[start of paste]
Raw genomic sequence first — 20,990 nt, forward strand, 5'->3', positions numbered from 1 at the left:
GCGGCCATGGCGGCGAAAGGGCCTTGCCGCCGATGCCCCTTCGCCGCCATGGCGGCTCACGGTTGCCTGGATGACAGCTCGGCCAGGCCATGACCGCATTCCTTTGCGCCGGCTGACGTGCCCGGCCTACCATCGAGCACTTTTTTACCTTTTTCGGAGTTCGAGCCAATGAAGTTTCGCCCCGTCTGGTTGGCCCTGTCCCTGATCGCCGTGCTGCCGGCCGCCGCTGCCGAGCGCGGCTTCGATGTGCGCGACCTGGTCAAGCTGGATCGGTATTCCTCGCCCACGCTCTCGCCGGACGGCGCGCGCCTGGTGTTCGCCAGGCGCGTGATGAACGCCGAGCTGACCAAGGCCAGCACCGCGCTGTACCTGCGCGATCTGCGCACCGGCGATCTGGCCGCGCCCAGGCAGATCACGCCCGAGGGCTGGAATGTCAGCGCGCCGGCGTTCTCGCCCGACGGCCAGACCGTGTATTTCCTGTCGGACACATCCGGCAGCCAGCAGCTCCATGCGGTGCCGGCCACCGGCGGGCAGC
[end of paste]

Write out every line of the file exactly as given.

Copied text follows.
Raw genomic sequence first — 20,990 nt, forward strand, 5'->3', positions numbered from 1 at the left:
GCGGCCATGGCGGCGAAAGGGCCTTGCCGCCGATGCCCCTTCGCCGCCATGGCGGCTCACGGTTGCCTGGATGACAGCTCGGCCAGGCCATGACCGCATTCCTTTGCGCCGGCTGACGTGCCCGGCCTACCATCGAGCACTTTTTTACCTTTTTCGGAGTTCGAGCCAATGAAGTTTCGCCCCGTCTGGTTGGCCCTGTCCCTGATCGCCGTGCTGCCGGCCGCCGCTGCCGAGCGCGGCTTCGATGTGCGCGACCTGGTCAAGCTGGATCGGTATTCCTCGCCCACGCTCTCGCCGGACGGCGCGCGCCTGGTGTTCGCCAGGCGCGTGATGAACGCCGAGCTGACCAAGGCCAGCACCGCGCTGTACCTGCGCGATCTGCGCACCGGCGATCTGGCCGCGCCCAGGCAGATCACGCCCGAGGGCTGGAATGTCAGCGCGCCGGCGTTCTCGCCCGACGGCCAGACCGTGTATTTCCTGTCGGACACATCCGGCAGCCAGCAGCTCCATGCGGTGCCGGCCACCGGCGGGCAGC